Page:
We recently had the pleasure of meeting Tsering Topgyal in London whilst he was visiting the UK as a finalist of The Photography Show’s under 30 category.
With the help of the Central Tibetan Administration, Tsering is now in New York attending the New York Times’ Portfolio Review. It is very exciting times for Tsering, but it hasn’t always been that way. Tsering fled Tibet when he was 8. His parents sent him to make a month-long journey on foot across the Himalayas, hoping that he would have a better life in India.
“Many foreigners do stories about Tibet, but as a Tibetan I feel it and see it from a different angle”
Now he uses his camera to raise awareness of the realities of being a Tibetan living in exile. All his subjects, like many other exiled Tibetans, have been separated from parents from a young age and most never really have the chance to see them again. His photos are a powerful and moving reminder of the human impact of a people’s own country being invaded and repressed, and the desperate actions Tibetans will take for the freedom to display their flag, speak their language and learn their religion.
Tsering’s interest in photography began at the age of 12 when he was still studying at Tibetan Children’s Village. One student from each class was chosen by ballot to join an after school photography club and Tsering was one of the lucky ones to be chosen! He loved learning all about photography and cameras and a lifelong passion was born. A friend of his teacher who ran a photography studio in Dharamsala became a mentor to young Tsering. Even though Tsering loved photography, he never thought it was an option for him to become a professional photographer. He studied English at university but his passion for photography remained and after graduation he managed to secure an internship and later a job with the Associated Press in Delhi, with the help of his mentor.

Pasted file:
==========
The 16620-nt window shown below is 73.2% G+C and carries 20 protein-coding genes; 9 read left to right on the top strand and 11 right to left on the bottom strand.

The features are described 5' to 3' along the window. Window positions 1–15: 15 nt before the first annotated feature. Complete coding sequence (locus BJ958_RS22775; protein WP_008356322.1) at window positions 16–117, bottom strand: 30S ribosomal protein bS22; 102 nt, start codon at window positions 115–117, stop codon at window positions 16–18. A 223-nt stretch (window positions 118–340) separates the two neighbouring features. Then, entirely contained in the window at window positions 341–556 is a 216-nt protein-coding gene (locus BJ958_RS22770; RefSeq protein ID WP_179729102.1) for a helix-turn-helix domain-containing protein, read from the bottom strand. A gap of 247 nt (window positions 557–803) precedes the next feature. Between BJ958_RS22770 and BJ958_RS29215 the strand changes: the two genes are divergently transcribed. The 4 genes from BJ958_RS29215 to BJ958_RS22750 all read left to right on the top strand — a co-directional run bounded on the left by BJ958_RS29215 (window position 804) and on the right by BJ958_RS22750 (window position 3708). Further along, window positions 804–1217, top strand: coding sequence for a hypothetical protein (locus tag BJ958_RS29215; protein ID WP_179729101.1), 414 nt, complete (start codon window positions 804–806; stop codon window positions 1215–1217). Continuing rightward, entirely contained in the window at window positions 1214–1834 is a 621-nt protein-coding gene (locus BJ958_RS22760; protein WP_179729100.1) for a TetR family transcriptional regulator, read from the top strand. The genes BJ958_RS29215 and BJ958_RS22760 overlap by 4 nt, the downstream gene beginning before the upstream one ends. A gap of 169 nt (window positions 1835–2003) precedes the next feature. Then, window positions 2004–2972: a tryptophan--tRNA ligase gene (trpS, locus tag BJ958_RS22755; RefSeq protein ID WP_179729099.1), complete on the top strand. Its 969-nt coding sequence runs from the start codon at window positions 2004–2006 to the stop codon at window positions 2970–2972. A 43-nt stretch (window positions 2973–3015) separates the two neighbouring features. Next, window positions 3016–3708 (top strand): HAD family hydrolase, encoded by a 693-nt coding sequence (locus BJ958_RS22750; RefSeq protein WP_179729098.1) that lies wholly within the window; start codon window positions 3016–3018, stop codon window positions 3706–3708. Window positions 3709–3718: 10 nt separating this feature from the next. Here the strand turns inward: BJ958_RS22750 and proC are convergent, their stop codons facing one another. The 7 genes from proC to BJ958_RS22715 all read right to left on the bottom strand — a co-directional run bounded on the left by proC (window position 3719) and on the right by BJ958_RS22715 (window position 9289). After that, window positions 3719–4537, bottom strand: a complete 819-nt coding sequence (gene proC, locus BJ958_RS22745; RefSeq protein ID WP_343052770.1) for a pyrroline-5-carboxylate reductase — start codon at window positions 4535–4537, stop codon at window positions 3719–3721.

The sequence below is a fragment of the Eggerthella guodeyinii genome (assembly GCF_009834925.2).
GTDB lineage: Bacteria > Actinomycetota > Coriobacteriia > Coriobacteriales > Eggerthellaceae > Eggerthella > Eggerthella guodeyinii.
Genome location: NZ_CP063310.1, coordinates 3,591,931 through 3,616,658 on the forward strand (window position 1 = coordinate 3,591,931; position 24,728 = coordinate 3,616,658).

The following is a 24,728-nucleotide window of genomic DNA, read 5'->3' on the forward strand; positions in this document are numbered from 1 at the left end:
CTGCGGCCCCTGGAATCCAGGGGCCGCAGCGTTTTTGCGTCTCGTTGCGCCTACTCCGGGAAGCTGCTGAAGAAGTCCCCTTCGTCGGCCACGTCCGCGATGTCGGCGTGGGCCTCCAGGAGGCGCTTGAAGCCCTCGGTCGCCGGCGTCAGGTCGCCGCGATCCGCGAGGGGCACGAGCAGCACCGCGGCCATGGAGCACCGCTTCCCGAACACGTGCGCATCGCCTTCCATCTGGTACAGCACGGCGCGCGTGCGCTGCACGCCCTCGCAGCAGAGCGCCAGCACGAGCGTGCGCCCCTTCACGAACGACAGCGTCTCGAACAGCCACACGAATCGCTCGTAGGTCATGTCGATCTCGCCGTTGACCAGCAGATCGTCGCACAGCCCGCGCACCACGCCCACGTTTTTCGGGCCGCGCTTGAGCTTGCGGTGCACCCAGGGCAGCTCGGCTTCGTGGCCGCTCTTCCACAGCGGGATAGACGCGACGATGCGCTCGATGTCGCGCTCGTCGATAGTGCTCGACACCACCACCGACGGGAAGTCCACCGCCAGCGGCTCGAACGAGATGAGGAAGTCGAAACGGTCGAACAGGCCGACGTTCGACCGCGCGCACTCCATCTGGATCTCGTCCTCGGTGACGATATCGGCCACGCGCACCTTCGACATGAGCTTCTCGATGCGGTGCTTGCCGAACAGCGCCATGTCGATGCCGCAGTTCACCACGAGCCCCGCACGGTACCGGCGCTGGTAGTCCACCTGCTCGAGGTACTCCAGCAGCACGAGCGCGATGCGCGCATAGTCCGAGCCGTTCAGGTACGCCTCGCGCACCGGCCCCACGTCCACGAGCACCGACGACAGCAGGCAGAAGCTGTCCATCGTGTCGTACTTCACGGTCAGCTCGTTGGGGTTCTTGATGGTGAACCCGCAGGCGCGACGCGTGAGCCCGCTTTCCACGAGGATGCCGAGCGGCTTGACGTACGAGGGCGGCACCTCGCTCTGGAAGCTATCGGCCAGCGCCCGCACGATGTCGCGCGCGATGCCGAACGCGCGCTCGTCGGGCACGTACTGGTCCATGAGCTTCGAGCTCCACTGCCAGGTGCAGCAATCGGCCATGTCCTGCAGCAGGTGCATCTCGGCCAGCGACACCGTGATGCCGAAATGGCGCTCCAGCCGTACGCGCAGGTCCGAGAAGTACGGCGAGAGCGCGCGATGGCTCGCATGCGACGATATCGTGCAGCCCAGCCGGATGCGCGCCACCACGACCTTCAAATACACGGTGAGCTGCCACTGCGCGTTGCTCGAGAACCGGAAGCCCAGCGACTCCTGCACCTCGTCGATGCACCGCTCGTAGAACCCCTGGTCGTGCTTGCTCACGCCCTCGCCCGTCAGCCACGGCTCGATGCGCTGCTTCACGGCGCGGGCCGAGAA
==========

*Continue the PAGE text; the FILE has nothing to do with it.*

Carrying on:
Now Tsering finds himself in a great position to tell the story of Tibetans like himself to the world – through Tibetan eyes. As Tsering says, “many foreigners do stories about Tibet, but as a Tibetan I feel it and see it from a different angle”.
His 2014 project Contemporary Issues is a study of his Tibetan peers in India. The inspiration for this project came from seeing other Indian families out together or sitting in the park:
“It makes me think about family when I see families going together, like sitting in a park eating lunch. It makes me wonder and think about my parents.”
With Contemporary Issues, Tsering presents snapshots of what life is like as a Tibetan refugee. What are thoughts of home like? Is the guilt of not missing your family worse than the sadness of missing them? Which mementos of home are most cherished? Not an easy task when some of the subjects of his work are too scared to even show their faces:
“It is easy to find people to photograph mostly in Delhi and Dharamsala but difficult to convince them [to be photographed] because they fear of bad outcomes of what could happen to their family and friends [if they are talking to the press].”
After 18 years in India, Tsering rarely speaks to his own family who are all still in Tibet. “Last time I called my mother she said she misses me, otherwise she doesn’t remember, so I don’t call her so she doesn’t get upset”.
Tsering would love to go back to Tibet to photograph everyday scenes of rural life and customs before they are lost forever:
“Tibet is changing so fast, I want to document what it is like now”.
However, as a journalist, Tsering is aware that this probably won’t be possible. If he did return, he would be monitored constantly as would any friends and family he visited and he fears the repercussions his visit could have for them.